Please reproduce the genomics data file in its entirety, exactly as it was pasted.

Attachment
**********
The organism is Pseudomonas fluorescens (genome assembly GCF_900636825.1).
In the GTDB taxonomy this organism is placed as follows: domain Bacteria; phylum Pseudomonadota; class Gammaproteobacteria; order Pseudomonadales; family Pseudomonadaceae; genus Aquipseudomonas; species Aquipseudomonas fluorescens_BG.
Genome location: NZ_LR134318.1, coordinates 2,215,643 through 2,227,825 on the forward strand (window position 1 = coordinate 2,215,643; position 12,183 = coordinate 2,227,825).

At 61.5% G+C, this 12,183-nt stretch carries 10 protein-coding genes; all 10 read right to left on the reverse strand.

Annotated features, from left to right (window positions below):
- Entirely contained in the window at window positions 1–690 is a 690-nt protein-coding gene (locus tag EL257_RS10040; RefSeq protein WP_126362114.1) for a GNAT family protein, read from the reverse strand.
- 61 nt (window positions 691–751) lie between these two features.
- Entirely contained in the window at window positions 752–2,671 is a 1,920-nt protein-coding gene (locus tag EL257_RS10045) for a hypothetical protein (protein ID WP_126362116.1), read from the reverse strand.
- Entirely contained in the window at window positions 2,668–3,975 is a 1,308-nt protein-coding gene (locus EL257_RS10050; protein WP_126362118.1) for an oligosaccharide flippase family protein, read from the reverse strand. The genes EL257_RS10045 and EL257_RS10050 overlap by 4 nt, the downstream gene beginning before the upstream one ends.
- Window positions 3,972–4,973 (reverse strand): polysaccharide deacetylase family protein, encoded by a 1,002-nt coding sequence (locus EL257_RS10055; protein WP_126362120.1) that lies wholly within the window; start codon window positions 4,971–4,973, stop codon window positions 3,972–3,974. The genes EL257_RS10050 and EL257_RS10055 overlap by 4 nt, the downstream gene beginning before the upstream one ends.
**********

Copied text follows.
The organism is Pseudomonas fluorescens (genome assembly GCF_900636825.1).
In the GTDB taxonomy this organism is placed as follows: domain Bacteria; phylum Pseudomonadota; class Gammaproteobacteria; order Pseudomonadales; family Pseudomonadaceae; genus Aquipseudomonas; species Aquipseudomonas fluorescens_BG.
Genome location: NZ_LR134318.1, coordinates 2,215,643 through 2,227,825 on the forward strand (window position 1 = coordinate 2,215,643; position 12,183 = coordinate 2,227,825).

At 61.5% G+C, this 12,183-nt stretch carries 10 protein-coding genes; all 10 read right to left on the reverse strand.

Annotated features, from left to right (window positions below):
- Entirely contained in the window at window positions 1–690 is a 690-nt protein-coding gene (locus tag EL257_RS10040; RefSeq protein WP_126362114.1) for a GNAT family protein, read from the reverse strand.
- 61 nt (window positions 691–751) lie between these two features.
- Entirely contained in the window at window positions 752–2,671 is a 1,920-nt protein-coding gene (locus tag EL257_RS10045) for a hypothetical protein (protein ID WP_126362116.1), read from the reverse strand.
- Entirely contained in the window at window positions 2,668–3,975 is a 1,308-nt protein-coding gene (locus EL257_RS10050; protein WP_126362118.1) for an oligosaccharide flippase family protein, read from the reverse strand. The genes EL257_RS10045 and EL257_RS10050 overlap by 4 nt, the downstream gene beginning before the upstream one ends.
- Window positions 3,972–4,973 (reverse strand): polysaccharide deacetylase family protein, encoded by a 1,002-nt coding sequence (locus EL257_RS10055; protein WP_126362120.1) that lies wholly within the window; start codon window positions 4,971–4,973, stop codon window positions 3,972–3,974. The genes EL257_RS10050 and EL257_RS10055 overlap by 4 nt, the downstream gene beginning before the upstream one ends.